This week’s author interview is with Raymond Johnson. He is the author of the new Reformed Academic Dissertations, I See Dead People: The Function of the Resurrection of the Saints in Matthew 27:51–54.
- Tell us a little bit about yourself.
I tell people I grew up in LA – Lower Alabama. My wife’s name is Meghan and we have five children – Abigail Renee, Charlotte Patricia, Emily Elizabeth, Michael Lee, and Eleanor Ruth. I’m the Senior Pastor of Christ Church West Chester in West Chester, Pennsylvania. In this season of our family’s life, there is not a lot of spare time, so my personal interests and hobbies are filled with things like: dancing to “Baby Shark,” playing Legos and cars, teaching my kids Latin, reading Harry Potter out loud, and riding bikes.
- Which writers inspire you?
C.S. Lewis and Saint Augustine
- What inspired you to write this book, about this topic?
Intrigue with this difficult Matthean pericope came while reflecting on how I would preach this particular text meaningfully as an M.Div. student in a Matthew Exegesis course with what would become my Ph.D. Supervisor, Jonathan Pennington, in the Fall of 2010 at Southern Seminary. As I perused commentaries on Matthew and consulted major works on the resurrection, I realized that there was a vast interpretive chasm that existed between exegetes and homileticians on how this text functioned within Matthew’s narrative as well as to what this particular pericope meant for readers of Matthew’s Gospel. After realizing that few preachers sought to explicate the meaning of this Matthean pericope in their homiletical endeavors and that there was neither much scholarly consensus nor any expert help in relation to this Matthean pericope, I desired to seek interpretive clarity in relation to Matthew’s use of this scene in his Gospel.
It became apparent that many contemporary interpreters relied on a translation of the Matthean pericope that argued for a full stop punctuation in the middle of Matthew 27:52. The full stop, for these interpreters, conveyed a temporal lapse between the time when the tombs opened as a result of the earthquake in Matthew 27:51 and the subsequent resurrection of the sleeping saints in Matthew 27:52-53. Further, for these interpreters, this temporal gap enables them to reconcile Matthew’s pericope with the subsequent teaching in the epistles that Jesus is the firstborn from the dead (1 Cor 15:20; cf. Col 1:18; Rev. 1:5). This interpretation, it seemed, was helpful in dealing with a “pesky” text, but was too convenient. It seems to be more concerned with reading the conclusion to Matthew’s Gospel in light of the epistles rather than in light of Matthew; it presumes that Matthew’s crafting of the conclusion to his Gospel was haphazard in that he “misplaced” a resurrection account. Consequently, it seems to force a reading of the pericope in Matthew 27:45-28:20 that is foreign to Matthew’s literary intentions. On the other hand, however, other interpreters argued that the passage should not be understood historically since the imagery in Matthew 27:45-54 has apocalyptic overtones—darkness over the land (27:45), a revelatory earthquake (25:51), a zombie-esque resurrection (27:52-53), the metaphorical destruction of temple (27:51). Though the passage definitely has apocalyptic connotations and cosmic significance, it is certainly not ahistorical. Thus, again, I found this interpretation hermeneutically and homiletically unsatisfying. When it came time for these hermeneutical readings to positively inform my homiletical endeavors, there seemed to be much lacking. Specifically, there is a lack of clarification and consensus on the literary structure of Matthew 27:45-28:16. Moreover, both the homiletical implications of the passage as well as hermeneutical understanding as to the type of resurrection these “saints” participated in were unclear when following these readings of the text. I could, therefore, come to no satisfactory conclusions.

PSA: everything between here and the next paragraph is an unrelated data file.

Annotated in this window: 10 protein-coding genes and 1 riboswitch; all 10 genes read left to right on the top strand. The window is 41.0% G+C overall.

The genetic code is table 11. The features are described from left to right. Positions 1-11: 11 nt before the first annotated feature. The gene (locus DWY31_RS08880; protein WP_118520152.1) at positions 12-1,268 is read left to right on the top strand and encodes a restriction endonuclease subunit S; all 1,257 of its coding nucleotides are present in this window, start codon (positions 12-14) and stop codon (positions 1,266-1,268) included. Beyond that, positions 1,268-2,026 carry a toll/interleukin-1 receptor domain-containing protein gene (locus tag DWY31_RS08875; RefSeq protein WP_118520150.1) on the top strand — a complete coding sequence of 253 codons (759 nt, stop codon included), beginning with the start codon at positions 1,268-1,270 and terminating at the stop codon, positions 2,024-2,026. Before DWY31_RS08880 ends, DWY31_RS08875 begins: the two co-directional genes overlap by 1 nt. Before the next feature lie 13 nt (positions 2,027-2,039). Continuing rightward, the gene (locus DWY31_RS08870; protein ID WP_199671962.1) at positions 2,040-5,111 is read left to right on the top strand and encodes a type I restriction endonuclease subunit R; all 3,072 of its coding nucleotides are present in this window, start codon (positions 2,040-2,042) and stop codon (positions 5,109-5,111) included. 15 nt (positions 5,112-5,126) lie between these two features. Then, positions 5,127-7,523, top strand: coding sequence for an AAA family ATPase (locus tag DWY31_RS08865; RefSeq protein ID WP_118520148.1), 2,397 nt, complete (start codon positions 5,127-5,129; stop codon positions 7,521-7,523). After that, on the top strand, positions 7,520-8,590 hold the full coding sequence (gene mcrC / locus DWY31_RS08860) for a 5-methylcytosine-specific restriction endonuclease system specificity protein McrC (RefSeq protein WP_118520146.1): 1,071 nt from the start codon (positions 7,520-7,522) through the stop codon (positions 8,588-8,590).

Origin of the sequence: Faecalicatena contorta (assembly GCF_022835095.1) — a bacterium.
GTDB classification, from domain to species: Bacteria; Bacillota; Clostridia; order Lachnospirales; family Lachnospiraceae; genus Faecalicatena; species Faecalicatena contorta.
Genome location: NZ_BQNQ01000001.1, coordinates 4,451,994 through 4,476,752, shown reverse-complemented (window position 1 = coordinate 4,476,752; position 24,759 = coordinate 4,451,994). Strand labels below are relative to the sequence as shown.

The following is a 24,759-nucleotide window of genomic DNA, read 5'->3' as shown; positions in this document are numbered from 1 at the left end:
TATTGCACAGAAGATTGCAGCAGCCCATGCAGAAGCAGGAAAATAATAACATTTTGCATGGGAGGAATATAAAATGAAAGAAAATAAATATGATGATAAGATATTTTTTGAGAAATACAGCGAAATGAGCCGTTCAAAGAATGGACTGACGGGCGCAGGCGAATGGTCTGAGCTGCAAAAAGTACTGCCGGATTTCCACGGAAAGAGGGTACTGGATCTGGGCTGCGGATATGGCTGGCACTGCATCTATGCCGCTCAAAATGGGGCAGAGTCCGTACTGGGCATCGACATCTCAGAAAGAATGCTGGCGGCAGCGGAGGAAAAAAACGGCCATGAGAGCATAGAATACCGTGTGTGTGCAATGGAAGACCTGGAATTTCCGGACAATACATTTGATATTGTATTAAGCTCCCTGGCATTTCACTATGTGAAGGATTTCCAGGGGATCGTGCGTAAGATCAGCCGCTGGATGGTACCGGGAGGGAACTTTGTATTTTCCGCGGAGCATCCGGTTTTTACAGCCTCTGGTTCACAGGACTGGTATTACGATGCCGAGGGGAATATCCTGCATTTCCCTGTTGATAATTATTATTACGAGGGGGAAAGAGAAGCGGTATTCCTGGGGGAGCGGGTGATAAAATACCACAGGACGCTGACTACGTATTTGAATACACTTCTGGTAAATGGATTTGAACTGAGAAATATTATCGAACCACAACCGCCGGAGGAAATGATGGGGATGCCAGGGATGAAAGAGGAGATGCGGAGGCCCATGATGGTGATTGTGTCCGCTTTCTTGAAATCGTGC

After composing the paper, the text was brought to attention in the evangelical world due to a debate over Michael Licona’s work, The Resurrection of Jesus: A New Historiographical Approach. The controversy surrounding Licona’s work, along with the plethora of ways that the passage had been appropriated by interpreters, further peaked my interest in ascertaining the meaning(s) of this Matthean pericope.
In my homiletical struggling with the text, I stumbled upon the idea of reading the conclusion to Matthew’s Gospel narratologically, or as “story.” Rather than falling on either side of the interpretive chasm, it seems that a narratological reading informed by reception history provides a more in-depth analysis and meaning to this Matthean pericope. Leveraging historical appropriations and exegetical study have shown that Matthew has carefully crafted this portion of his Gospel as he has the entirety of the rest of his Gospel.
- What book are you reading now?
- Frederick Douglass: Prophet of Freedom by David Blight
- Wise Counsel: John Newton’s Letters to John Ryland Jr. edited by Grant Gordon
- Loosing the Lion: Proclaiming the Gospel of Mark by Leroy Huizenga
- The Cross of Christ by John R. W. Stott
- The Preacher’s Catechism by Lewis Allen
- Favorite sport to watch?
College Football. I grew up watching it with my dad. My favorite team is the Alabama Crimson Tide.
- The Lord of the Rings or The Chronicles of Narnia?
Both. I have a map of Middle Earth and Narnia hanging on the wall in my study. A good story, like good preaching, invites investment. It moves people. Both of these stories encourage readers to respond with a variety of emotions to the characters and their situations as the fiction molds the character of readers.
How can readers discover more about you and your work?